Cauliflower-like formations on Mars could be the best evidence yet of past life on the Red Planet, according to a groundbreaking study.
Geologists have found striking similarities between a Martian mineral called opaline silica and silica deposits formed by microbes in hot springs on Earth.
The formations were photographed by the since decommissioned Spirit rover in 2007, but the rover wasn’t equipped with the tools to test for evidence of life.
However, new research published in Nature could prompt another visit to the site on Mars’s Home Plate – and a historic discovery.
Steve Ruff and Jack Farmer from Arizona State University School of Earth and Space Exploration compared the deposits with formations in the Chilean desert.
The El Tatio desert’s dry soil and climate mean it’s often by compared to Mars when it might have been warmer and wetter.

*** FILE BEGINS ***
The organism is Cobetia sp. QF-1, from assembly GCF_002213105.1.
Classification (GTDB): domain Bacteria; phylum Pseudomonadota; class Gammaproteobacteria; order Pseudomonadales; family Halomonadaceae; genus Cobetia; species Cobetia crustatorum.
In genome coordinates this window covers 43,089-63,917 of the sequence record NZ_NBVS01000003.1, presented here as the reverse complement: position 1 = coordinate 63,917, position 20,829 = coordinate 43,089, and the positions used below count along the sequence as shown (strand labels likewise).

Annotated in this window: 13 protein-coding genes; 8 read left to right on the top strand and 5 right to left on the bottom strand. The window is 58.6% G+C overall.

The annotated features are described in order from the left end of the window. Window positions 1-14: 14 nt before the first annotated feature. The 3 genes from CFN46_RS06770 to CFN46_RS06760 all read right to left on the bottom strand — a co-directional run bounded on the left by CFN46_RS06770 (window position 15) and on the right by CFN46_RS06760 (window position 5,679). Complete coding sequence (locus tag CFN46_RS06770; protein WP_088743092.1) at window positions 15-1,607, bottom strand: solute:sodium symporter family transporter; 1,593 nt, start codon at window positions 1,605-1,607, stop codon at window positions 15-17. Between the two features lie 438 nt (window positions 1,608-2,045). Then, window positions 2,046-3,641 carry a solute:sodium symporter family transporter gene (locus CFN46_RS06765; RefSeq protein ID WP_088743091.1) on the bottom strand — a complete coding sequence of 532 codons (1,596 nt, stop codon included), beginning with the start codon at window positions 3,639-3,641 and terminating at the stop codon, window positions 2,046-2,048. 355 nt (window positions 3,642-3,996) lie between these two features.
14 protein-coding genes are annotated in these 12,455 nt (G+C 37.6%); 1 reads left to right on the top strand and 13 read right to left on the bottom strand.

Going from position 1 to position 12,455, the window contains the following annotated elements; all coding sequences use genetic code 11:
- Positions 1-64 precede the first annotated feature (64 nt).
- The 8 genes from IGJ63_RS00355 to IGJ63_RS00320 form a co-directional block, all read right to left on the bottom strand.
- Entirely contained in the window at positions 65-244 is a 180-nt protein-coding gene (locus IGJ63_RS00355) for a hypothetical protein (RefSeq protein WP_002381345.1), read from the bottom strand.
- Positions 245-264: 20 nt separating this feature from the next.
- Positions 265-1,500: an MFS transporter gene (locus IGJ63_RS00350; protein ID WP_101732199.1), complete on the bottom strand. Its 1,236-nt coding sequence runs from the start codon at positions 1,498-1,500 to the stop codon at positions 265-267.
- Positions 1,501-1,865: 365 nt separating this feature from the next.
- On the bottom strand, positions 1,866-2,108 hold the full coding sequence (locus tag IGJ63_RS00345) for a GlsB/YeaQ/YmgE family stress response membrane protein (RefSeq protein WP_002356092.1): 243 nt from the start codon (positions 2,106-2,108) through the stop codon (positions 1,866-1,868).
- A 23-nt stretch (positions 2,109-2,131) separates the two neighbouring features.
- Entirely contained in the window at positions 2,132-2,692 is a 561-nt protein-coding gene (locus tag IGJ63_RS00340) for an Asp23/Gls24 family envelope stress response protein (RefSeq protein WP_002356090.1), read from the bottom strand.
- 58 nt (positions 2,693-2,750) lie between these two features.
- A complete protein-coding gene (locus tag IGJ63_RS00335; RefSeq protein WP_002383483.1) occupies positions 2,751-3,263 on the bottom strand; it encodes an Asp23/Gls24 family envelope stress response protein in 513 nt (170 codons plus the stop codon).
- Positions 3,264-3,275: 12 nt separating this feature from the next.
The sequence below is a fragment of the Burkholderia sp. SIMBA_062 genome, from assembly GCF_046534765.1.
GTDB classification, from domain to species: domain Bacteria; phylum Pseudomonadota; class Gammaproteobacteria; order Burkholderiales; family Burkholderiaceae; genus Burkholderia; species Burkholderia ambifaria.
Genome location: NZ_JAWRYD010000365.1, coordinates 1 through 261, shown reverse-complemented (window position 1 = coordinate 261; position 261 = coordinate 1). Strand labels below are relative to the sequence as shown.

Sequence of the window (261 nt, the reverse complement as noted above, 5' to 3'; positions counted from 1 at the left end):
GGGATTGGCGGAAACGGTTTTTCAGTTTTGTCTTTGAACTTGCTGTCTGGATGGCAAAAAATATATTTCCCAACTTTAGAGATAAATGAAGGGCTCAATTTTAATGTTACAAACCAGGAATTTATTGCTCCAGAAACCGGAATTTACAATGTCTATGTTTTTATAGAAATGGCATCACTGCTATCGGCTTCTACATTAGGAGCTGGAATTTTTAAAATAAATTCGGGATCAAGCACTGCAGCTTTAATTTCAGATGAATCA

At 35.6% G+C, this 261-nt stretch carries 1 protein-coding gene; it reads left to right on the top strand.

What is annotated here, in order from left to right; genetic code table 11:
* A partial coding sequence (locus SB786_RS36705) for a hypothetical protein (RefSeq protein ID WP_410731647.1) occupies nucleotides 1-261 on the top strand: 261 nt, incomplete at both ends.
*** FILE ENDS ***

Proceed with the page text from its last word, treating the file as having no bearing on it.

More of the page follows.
In a statement about the study, a spokesperson said: “El Tatio is probably the best terrestrial analog for ancient Martian hot springs.”
The shape of the silica formations found in the desert were similar to the ones found on Mars, according to the study.
They also matched silica formations found in Yellowstone National Park and Taupo Volcanic Zone, both of which were created from microbial life.
“The fact that microbes play a role in producing the distinctive silica structures at El Tatio raises the possibility that the Martian silica structures formed in a comparable manner — in other words with the help of organisms that were alive at the time,” Ruff said.
NASA is set to send a new rover to Mars in 2020, but its destination is yet to be determined.
Ruff and Farmer are now calling on NASA to pick Home Plate as the landing site.
Though it’s currently only second on the list of candidates, their study could shake things up.
Ruff added: “We know exactly where to land and where to go collect samples. And the silica structures found by Spirit meet the definition of a potential biosignature.